Third Eye Blind photo by Sunny Martini
This star on the rise got his start in the entertainment design industry just like many a professional in the field: high school theatre. After graduation, Schellenger began the Theatre, Film, and Video Production major at University of Colorado. The next year, he switched to the Architecture program, which provided him valuable skills in CAD drawings and designing sound, creative structures. In his free time, he moonlighted as a stagehand in downtown Denver, working everything from theatres to arena shows.
Imagine Dragons photo by Oliver Halfin
“Being a stagehand gave me a very real look at how it all works, from the very bottom,” says Schellenger. “I really learned what a stage manager does, why there's so many trucks, the different roles of the lighting director versus the lighting crew chief. I learned what these companies were and who was doing what. Eventually, I started just calling these lighting companies, trying to get somebody to take me on tour as a lighting tech. I finally got some opportunities that were good enough for me to drop out of school.”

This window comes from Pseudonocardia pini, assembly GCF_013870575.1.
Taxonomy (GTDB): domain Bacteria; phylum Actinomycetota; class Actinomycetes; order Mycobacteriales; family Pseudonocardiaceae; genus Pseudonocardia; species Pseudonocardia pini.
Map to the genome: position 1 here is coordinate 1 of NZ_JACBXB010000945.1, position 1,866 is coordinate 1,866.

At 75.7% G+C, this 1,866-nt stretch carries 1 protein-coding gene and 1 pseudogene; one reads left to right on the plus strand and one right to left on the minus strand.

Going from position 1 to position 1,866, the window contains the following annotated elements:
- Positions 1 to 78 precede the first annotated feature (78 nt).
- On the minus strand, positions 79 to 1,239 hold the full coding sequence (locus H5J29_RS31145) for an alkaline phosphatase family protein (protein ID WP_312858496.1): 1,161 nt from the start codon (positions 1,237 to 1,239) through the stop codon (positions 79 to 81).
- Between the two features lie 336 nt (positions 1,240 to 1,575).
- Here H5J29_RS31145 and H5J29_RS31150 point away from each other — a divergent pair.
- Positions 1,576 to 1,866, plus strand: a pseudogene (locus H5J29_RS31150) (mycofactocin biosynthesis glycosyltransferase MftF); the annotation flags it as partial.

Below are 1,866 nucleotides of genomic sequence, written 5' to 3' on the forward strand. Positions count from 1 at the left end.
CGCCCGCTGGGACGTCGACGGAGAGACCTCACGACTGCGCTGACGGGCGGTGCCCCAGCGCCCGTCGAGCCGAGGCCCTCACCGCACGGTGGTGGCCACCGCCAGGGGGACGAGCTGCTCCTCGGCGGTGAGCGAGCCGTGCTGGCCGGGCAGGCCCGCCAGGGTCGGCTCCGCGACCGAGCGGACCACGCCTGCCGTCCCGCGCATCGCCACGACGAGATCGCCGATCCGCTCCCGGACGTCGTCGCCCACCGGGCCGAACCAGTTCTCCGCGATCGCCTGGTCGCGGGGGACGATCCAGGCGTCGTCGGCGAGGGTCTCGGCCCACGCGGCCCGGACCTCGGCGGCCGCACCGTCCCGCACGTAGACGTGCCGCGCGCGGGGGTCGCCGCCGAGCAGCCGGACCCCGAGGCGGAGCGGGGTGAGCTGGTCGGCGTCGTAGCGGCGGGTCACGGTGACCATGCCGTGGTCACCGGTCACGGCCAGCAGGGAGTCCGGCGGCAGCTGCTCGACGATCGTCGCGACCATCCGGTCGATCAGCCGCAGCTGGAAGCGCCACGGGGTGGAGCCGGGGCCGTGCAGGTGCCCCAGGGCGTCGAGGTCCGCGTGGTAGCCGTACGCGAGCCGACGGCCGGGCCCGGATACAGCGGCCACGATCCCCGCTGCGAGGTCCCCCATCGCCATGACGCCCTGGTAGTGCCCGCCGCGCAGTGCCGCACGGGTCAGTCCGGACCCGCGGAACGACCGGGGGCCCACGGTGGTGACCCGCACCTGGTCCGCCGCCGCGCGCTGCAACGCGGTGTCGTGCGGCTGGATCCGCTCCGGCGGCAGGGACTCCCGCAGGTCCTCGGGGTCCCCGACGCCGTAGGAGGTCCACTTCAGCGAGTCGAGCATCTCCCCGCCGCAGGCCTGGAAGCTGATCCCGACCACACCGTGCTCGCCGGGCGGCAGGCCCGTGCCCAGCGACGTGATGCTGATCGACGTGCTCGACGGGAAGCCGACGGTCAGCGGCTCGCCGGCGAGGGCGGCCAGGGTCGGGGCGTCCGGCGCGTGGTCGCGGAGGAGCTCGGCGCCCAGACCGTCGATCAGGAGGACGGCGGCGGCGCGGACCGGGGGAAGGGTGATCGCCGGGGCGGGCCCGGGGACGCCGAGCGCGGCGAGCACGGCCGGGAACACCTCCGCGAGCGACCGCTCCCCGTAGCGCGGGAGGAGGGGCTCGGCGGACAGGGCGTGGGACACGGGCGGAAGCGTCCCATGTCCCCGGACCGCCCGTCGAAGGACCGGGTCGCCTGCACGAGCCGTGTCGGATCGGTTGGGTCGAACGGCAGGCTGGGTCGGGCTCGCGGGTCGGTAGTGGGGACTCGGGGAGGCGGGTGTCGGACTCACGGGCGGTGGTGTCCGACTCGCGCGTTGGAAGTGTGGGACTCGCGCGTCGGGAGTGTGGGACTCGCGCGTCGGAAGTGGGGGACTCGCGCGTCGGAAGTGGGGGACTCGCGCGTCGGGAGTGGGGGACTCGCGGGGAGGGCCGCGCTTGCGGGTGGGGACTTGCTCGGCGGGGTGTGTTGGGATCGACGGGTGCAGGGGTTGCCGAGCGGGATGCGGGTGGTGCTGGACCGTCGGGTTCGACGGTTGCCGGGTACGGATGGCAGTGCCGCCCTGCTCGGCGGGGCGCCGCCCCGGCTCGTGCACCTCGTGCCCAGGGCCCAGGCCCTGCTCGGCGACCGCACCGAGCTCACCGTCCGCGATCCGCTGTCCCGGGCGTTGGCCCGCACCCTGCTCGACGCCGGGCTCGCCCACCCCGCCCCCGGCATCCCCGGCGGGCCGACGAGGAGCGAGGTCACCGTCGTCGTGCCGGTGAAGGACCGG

Rob Thomas photo by Steve Jennings
While touring as a lighting tech with Christie Lites for a few years, Schellenger developed an ambition to become a lighting director and programmer. “I would talk them into letting me run the opening acts and doing the lighting for the tours to get some console time,” he says. Meanwhile, he also worked with PRG Denver on various corporate shows before getting calls to go out on smaller tours as lighting director, programmer, tech, all in one.
Third Eye Blind photo by Stephen Eckert